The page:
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Abstract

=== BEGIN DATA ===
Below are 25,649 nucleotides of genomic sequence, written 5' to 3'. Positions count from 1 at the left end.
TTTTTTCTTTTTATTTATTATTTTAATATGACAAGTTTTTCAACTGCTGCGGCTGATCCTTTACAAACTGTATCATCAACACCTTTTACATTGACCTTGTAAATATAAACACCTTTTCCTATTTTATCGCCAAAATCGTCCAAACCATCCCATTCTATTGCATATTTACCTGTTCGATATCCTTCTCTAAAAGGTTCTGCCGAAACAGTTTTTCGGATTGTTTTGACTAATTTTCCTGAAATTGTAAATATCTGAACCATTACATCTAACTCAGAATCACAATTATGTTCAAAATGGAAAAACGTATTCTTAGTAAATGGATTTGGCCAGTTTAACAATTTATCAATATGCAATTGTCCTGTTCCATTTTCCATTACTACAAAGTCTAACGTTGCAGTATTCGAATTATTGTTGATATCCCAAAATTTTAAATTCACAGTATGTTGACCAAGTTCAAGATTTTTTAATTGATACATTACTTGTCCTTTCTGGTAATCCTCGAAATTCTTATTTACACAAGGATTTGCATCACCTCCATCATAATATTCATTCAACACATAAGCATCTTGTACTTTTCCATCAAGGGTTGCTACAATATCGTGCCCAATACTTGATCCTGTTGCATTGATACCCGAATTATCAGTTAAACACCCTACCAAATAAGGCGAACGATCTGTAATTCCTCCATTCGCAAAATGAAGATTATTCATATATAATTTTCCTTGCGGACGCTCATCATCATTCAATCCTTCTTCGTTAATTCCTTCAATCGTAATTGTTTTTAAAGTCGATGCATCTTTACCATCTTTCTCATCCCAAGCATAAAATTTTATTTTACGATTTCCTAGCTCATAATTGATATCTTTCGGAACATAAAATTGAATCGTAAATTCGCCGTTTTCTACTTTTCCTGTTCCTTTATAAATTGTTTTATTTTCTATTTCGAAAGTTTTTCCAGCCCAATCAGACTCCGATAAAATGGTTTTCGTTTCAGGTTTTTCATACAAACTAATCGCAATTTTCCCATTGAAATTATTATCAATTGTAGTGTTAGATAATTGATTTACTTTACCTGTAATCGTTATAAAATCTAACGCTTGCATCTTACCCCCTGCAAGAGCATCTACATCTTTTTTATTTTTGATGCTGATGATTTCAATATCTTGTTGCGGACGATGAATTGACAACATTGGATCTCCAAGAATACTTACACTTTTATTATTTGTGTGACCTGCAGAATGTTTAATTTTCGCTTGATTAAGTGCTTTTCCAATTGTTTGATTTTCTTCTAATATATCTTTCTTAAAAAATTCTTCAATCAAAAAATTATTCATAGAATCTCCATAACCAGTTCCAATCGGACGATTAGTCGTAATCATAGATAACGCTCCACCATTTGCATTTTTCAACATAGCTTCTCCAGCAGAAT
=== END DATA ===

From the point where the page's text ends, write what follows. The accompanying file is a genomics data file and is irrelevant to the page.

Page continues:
This article explores how processes of transformation since 1989 have affected textile workers' lives in Slovenia. I am concerned with the way in which the changes in politics and society as well as people's changed reference frames have served to redefine textile workers' perceptions of the socialist past and their current understanding of both working and broader living environments. The legacies of socialism are presented within the framework of various interpretations and perceptions of post-socialist modernity. I illustrate my points by quoting a number of interviews made with workers, retired workers and other factory staff in the first years of this decade. The article does not intend to reconstruct the socialist past, but to explore the intertwinements between the past and post-socialist present while highlighting textile workers' perspectives and experiences. With their focus on the level of everyday practices, fieldwork and oral history can help us to recognize that changes in post-socialism are not simple and unidirectional. Following such analytical orientations the article addresses macro and micro levels to reveal the various ways in which people contest or contradict, follow or oppose institutional changes. The idea is not only to add people and a case study to the larger story but to question the story itself and its one-sidedness that tells us about ‘successful transition’ by giving out numbers, percentages and political categorizations. The aim is to point at the inequalities such discourses produce, the power relations in which they are located and the lived realities that are hidden behind them.